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1 or 2 rigid foam at top plate around attic baffle?

Jeremy M | Posted in Green Building Techniques on

Just joined, hope this is the right category….Ohio is the state.

I’m going to install attic baffles from new soffit vents. I currently have fiberglass blocking the cellulose, under a plywood floor.

I’ve seen just the baffle, I’ve seen the baffle with a flat piece of rigid foam on top of the top plate and caulked, I’ve seen the flat piece of foam along with a vertical piece, also foamed.

Which is best and why?

(Examples attached-I hope- 1487 is my house with the fiberglass pulled back for the photo.

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Replies

  1. GBA Editor
    Martin Holladay | | #1

    Jeremy,
    Either way will work. However, the photo in the middle has a ventilation baffle that is too short. You want the ventilation baffle to extend far enough for the top of the baffle to be higher than the 16 inches of cellulose that you should be planning to install.

  2. Jeremy M | | #2

    Thank you Martin! That all makes sense.

    I'm now thinking about the top of the knee wall and then where that narrow cathedral ceiling like ceiling comes out at the top roof section.

    Blocking at either of those spots recommended? I'm trying to wrap my head around it, I think blocking at both would stop air from moving from, in winter, cold to cold through the insulation and it could only go through the attic baffle.

    In this diagram I'm talking about beginning and end of the black line labeled "Ventilation baffles when possible"

  3. Jeremy M | | #3

    Sorry, here's the diagram:

  4. GBA Editor
    Martin Holladay | | #4

    Jeremy,
    Yes, you need blocking above kneewall top plates (between the rafters) for a proper air barrier. The blocking (usually foil-faced polyiso) should extend up to your ventilation baffles. For more information, see Two ways to insulate attic kneewalls.

  5. Jeremy M | | #5

    Thank you again! At the top I'm leaning towards a blocking, as I think it's a top plate like situation, thought?

  6. Lucy Foxworth | | #6

    Jeremy,
    Are you doing that work? If so, it's a pain, isn't it? If not, you're a fortunate man.

  7. Jeremy M | | #7

    I work in education, this will be my spring break project in a few weeks. I won't mind it, it's certainly a "non-sexy" and dirty project but that's ok. Nothing to really photograph to show people after either, but hopefully cooler upstairs in summer, fewer ice dams in winter and lower energy bills overall:)

  8. Jeremy M | | #8

    2 final questions where I'm still not totally clear?

    1. With blocking air sealing the baffle at the top of the kneewall do I also put blocking at the top of the sloped/cathedral ceiling to also seal around the top exit of the baffle or leave that open?

    2. My soffit is basically a wooden box that's out and below the attic floor, as shown in the first picture. I'm thinking the bottom of the baffle goes below the flat foam piece that will sit on the top plate for sure, but not down so far as to bottom out on the bottom of the soffit, where it may sit to far out from the actual vent. Is this a correct line of thinking, to seal the bottom of the baffle into that box, not necessarily to the bottom of it? It will of course be stapled to the roof sheathing.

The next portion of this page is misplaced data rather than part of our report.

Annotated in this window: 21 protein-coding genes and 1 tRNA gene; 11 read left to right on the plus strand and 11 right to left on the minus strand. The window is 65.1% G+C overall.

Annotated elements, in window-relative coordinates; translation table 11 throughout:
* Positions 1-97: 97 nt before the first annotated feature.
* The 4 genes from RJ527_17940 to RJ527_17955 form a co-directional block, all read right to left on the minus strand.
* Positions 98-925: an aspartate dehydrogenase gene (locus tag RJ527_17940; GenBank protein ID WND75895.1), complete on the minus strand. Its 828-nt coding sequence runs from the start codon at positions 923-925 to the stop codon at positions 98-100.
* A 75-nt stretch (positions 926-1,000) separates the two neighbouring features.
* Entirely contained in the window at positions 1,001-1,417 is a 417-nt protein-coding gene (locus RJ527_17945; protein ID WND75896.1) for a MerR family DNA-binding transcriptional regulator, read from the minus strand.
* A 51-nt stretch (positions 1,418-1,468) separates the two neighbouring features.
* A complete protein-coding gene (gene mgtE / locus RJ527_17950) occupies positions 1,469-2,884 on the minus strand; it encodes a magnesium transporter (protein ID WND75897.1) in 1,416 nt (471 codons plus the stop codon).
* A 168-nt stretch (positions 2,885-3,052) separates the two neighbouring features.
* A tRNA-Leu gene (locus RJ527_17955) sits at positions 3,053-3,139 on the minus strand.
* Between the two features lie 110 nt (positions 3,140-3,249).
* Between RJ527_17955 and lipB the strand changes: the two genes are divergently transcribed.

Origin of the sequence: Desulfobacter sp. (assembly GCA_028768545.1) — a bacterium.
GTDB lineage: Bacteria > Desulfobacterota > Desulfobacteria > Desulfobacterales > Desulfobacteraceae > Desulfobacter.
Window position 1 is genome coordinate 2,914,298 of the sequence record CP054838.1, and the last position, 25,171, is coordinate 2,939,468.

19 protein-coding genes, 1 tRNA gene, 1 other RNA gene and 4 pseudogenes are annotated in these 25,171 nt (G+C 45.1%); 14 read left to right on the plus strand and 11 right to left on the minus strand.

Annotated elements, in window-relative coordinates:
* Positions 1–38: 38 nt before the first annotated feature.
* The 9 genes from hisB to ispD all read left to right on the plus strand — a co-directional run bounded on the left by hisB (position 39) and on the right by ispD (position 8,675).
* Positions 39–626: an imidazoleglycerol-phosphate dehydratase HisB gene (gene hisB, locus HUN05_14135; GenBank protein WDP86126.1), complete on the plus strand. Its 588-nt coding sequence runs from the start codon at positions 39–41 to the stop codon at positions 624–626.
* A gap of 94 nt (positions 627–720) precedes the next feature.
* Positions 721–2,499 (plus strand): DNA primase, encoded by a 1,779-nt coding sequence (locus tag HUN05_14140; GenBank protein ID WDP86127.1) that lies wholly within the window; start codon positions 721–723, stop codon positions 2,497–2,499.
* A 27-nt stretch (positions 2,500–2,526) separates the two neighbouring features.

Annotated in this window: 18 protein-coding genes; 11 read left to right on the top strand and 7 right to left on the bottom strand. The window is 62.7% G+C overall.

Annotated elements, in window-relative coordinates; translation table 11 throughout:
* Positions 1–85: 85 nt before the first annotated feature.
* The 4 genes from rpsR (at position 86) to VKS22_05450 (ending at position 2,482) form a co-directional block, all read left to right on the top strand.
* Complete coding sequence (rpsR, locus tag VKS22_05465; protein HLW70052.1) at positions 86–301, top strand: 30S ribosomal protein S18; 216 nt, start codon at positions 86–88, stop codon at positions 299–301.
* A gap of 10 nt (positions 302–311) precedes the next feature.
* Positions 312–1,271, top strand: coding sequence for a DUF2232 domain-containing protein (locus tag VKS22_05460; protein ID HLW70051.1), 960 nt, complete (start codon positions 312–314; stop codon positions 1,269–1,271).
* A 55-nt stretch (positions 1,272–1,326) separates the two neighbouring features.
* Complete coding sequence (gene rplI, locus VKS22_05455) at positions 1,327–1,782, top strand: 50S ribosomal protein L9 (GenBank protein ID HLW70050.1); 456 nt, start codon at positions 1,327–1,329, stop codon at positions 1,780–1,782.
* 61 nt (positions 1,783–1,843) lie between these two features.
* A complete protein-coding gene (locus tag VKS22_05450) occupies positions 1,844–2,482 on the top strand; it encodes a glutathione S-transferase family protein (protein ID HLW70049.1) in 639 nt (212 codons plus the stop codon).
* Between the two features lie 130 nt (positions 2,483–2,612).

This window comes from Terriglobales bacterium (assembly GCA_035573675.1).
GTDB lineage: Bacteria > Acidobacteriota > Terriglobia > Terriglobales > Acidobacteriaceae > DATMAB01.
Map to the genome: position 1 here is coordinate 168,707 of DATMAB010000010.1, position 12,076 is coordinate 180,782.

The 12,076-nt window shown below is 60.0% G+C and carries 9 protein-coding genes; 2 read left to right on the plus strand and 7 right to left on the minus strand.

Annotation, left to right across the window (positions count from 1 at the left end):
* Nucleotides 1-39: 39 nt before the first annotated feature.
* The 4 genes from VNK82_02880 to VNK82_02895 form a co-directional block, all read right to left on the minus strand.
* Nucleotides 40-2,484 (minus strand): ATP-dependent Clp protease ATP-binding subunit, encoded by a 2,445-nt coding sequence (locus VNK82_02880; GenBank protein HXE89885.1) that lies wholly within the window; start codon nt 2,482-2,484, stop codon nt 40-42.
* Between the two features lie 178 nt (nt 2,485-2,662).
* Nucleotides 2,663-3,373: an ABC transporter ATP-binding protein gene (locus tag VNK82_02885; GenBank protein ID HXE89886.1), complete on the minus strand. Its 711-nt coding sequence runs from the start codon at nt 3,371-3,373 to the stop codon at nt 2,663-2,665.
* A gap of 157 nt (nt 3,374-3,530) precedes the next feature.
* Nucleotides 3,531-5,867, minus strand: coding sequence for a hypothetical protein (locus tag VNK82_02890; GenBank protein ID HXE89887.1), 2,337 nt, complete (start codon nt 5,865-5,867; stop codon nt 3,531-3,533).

9. GBA Editor
    Martin Holladay | | #9

    Jeremy,
    Q. "My soffit is basically a wooden box that's out and below the attic floor, as shown in the first picture. I'm thinking the bottom of the baffle goes below the flat foam piece that will sit on the top plate for sure, but not down so far as to bottom out on the bottom of the soffit, where it may sit to far out from the actual vent. Is this a correct line of thinking?"

    A. Yes.

    Concerning your first question: I'm not sure I understand, but here are the principles:
    (1) You need to know the boundary of your thermal envelope. This boundary needs an air barrier, and the air barrier needs to be continuous and in contact with your insulation. You don't want any air leaks or any hidden channels where air can escape.
    (2) Above your insulation layer, but below your roof sheathing, you need a continuous ventilation channel from your soffit to your upper attic or ridge vent. This ventilation channel should not be impeded or blocked.

  10. Jeremy M | | #10

    Sorry if I wasn't clear.

    "(2) Above your insulation layer, but below your roof sheathing, you need a continuous ventilation channel from your soffit to your upper attic or ridge vent. This ventilation channel should not be impeded or blocked."

    The insulation layer-it has drywall interior of it, the attic baffle/ventilation channel above it, and blocking on the lower end of it. My question is if the insulation layer has blocking on the upper end. This blocking would enclose just the insulation layer. I'm not sure what air it would be block, as the other (lower) end of the insulation layer is already blocked.

    My attic baffles will be retro fitted by being slid above the insulation layer if it matters, I won't be able to staple them in in the middle as it's already a finished ceiling if that matters.

  11. GBA Editor
    Martin Holladay | | #11

    Yes, you need blocking to enclose the insulation at the upper end.

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